I have to agree that no matter what resources you make use of to pick up new ideas and techniques, actually trying those techniques is the only way to progress. On the project I'm working on now, I've done something I've never tried before; pre-shading panel lines. A lot of folks won't consider that to be an advanced technique, but for me it's something new. Did it come out perfect? Nope. It did, however, come out well enough that I've learned something from the experience and will keep at it. Next time, I might try engine wiring or using BMF; who knows? Whatever it is, it's gonna be awesome! ;D
I'm a scratch builder, i don't have instructions, i don't have a plan as such, sometimes this is a curse, some times this s a blessing.
My currant build came from a Tropicana Orange juice lid that looked like a thruster nozzle, so I a had to make it into one.
I tired, I really tried to make the Tamiya 1/12th Williams F1 car, a $180 kit, my Auntie Sue lives two minutes from the factory, I love this car, I love the Williams F1 team, the best formula one car ever built, before health and safety ruined everything, but building the model left me hollow. Great kit, but it was just me, weirdo, right.
I put so much stress on myself to get things right, realistic, authentic, I understand the completion rather than perfection, but F1 cars are perfect, its very difficult to fudge my mistakes with weathering and aging so there was no hiding my faults, and i produce a lot of faults and make a lot of mistakes people.
When I'm building i have no direction, you should try it, it's very scary but when everything clicks its just the best feeling
The only way to improve is to keep practicing people.
One piece of advice my Pops gave me,
"It's only finished when i say its finished" in other words, who is to say what the final product is, your could weather it back to rusted out shell if you so desired, you decide.
For me its gotta be photographing my models. They just never look as good in pics as they do to my eyes on my bench. Part of that I believe is the kind of love you have for something you've built and poured hour upon hour into. You become enamored with your creations, and focus on the best parts and not the flaws.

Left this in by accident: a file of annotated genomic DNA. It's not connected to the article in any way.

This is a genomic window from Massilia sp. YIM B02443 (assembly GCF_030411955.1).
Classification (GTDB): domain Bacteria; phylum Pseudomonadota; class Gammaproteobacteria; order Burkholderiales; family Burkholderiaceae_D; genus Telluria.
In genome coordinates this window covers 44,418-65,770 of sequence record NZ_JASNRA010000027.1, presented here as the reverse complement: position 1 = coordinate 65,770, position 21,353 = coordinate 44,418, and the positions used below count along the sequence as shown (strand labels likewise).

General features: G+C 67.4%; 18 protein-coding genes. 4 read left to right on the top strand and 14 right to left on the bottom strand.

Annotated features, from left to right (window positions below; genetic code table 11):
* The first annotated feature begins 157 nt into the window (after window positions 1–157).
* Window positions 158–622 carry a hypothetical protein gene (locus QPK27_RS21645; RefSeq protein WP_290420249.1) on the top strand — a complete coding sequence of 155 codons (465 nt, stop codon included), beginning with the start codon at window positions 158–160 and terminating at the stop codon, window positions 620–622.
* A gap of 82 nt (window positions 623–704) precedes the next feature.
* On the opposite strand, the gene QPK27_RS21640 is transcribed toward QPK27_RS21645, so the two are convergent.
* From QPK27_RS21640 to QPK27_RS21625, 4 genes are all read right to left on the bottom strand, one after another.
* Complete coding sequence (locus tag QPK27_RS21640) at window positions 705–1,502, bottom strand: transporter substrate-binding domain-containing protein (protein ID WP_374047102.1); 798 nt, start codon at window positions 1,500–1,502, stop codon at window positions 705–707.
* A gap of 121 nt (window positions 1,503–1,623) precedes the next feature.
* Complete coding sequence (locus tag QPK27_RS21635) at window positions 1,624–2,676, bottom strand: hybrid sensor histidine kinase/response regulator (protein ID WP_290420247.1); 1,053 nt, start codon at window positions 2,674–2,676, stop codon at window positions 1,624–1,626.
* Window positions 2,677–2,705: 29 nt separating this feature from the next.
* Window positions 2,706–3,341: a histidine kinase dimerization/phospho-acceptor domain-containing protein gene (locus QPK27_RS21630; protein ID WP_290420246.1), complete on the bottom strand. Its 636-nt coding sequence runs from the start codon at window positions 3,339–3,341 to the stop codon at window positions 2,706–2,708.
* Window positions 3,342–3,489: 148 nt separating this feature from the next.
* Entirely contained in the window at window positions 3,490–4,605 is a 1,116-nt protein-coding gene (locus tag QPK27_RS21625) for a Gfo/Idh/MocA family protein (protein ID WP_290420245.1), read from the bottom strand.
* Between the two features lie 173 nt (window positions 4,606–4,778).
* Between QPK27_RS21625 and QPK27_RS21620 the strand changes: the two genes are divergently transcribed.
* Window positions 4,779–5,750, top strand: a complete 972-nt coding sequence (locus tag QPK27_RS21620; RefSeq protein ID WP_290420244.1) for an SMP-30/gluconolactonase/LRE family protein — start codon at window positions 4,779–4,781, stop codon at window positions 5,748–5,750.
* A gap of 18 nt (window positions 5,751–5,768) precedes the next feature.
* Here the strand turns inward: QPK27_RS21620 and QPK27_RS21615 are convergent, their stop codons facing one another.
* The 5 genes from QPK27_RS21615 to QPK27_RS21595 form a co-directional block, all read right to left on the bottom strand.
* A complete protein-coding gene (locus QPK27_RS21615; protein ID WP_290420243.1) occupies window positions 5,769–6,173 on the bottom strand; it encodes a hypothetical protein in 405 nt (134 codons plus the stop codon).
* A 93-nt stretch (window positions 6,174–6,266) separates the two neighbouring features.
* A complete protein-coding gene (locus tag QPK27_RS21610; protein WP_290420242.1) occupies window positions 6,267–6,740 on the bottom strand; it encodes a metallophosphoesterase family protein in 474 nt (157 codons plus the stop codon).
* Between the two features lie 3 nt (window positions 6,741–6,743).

The camera can strip all that in away, and flaws you missed become completely obvious under the glare of the lights. I've been using a 6mp point and shoot, does a DSLR really make the difference? I know my lighting isn't the best either. Setting up a backdrop, getting the model framed and in-focus correctly, with the lighting accentuating the best features of your model, that's hard.
These are the things I find most challenging and I would like to learn how to do it better (without ponying up ~$500 for a DSLR and lights, backdrops etc).
Hi Cave Dweller.
This type of photography is called "Product Photography". There are a lot of instructional videos on youtube and online, to help you with the idiosyncrasies of this type form. As well many DIY projects to make your own gear, rather than purchase it.
One thing that is essential, is a camera that has good "Macro" capabilities, most do not. It doesn't have to be an expensive DSLR either. There is also lots of good used cameras out there. Don't be afraid to visit a real photography store, ask questions, They can give good suggestions to work within your budget, and bring something to photograph, to get real feedback, before you purchase.